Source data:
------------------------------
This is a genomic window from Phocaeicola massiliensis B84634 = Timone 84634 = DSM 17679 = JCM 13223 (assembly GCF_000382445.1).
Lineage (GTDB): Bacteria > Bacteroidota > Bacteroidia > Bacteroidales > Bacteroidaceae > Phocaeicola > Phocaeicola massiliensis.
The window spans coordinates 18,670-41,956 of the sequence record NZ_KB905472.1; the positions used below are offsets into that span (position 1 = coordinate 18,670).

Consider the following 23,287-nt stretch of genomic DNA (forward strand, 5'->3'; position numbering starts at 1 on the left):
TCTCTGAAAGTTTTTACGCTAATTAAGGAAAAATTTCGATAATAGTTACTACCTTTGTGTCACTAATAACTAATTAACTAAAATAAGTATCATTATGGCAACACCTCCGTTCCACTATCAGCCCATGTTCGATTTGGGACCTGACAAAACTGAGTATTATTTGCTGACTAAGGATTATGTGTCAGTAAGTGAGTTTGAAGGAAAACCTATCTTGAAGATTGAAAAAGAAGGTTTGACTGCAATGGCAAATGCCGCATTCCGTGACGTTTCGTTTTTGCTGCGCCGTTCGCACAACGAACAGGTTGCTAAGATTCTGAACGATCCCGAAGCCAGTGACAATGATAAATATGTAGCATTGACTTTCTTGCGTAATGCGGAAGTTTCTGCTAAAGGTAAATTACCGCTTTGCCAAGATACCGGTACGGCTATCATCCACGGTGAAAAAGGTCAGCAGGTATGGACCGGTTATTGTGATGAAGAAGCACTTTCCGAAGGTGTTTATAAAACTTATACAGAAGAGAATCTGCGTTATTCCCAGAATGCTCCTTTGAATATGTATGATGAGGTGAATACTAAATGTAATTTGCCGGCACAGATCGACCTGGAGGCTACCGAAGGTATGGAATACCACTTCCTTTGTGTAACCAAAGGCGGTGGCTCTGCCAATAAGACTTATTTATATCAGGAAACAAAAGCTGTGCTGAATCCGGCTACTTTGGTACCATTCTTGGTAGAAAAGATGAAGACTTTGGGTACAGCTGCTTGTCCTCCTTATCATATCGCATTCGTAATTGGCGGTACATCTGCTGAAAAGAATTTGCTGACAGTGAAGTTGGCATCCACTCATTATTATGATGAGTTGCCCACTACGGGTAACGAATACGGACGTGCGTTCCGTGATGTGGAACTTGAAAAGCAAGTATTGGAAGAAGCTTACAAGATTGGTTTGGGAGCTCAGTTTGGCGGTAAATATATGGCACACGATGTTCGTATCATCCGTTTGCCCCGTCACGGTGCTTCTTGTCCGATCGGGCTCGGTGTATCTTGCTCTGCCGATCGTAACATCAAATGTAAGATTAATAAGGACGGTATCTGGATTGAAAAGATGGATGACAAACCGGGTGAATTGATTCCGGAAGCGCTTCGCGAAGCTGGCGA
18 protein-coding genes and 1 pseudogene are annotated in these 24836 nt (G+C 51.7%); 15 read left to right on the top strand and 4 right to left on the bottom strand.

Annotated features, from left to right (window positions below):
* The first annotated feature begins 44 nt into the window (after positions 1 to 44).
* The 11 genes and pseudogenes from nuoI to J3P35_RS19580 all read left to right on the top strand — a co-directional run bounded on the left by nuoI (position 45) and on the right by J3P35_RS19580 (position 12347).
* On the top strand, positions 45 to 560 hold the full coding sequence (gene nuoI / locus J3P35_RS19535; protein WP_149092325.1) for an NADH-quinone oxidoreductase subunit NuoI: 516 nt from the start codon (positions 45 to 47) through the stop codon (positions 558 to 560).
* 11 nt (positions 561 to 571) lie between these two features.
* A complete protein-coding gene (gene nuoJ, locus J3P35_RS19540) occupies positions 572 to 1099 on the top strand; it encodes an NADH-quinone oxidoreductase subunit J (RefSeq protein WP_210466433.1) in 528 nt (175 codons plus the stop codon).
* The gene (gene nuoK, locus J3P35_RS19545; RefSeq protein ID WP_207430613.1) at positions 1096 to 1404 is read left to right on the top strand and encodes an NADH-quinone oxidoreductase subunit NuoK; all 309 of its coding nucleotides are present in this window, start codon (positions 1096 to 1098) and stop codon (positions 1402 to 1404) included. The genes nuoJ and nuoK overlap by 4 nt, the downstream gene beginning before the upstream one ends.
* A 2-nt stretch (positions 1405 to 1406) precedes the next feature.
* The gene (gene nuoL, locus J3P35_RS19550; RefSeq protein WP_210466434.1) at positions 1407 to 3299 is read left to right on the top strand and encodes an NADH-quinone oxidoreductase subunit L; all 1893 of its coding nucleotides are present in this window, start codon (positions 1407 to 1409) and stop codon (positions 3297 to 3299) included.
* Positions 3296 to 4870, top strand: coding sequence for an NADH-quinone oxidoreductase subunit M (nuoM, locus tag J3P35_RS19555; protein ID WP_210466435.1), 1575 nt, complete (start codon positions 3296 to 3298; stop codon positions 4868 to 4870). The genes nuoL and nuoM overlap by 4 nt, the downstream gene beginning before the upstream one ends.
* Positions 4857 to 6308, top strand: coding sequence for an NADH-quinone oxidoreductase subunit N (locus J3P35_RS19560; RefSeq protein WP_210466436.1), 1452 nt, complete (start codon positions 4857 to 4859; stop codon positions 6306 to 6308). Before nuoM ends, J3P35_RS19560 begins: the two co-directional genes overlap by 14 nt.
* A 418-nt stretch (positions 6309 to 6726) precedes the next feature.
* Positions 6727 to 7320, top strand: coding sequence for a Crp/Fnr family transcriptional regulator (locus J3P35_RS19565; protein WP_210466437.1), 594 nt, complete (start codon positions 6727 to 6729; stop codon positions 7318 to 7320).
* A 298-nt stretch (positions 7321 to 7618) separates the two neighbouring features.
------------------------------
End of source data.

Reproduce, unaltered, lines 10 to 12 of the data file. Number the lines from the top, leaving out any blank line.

* On the top strand, positions 45 to 560 hold the full coding sequence (gene nuoI / locus J3P35_RS19535; protein WP_149092325.1) for an NADH-quinone oxidoreductase subunit NuoI: 516 nt from the start codon (positions 45 to 47) through the stop codon (positions 558 to 560).
* 11 nt (positions 561 to 571) lie between these two features.
* A complete protein-coding gene (gene nuoJ, locus J3P35_RS19540) occupies positions 572 to 1099 on the top strand; it encodes an NADH-quinone oxidoreductase subunit J (RefSeq protein WP_210466433.1) in 528 nt (175 codons plus the stop codon).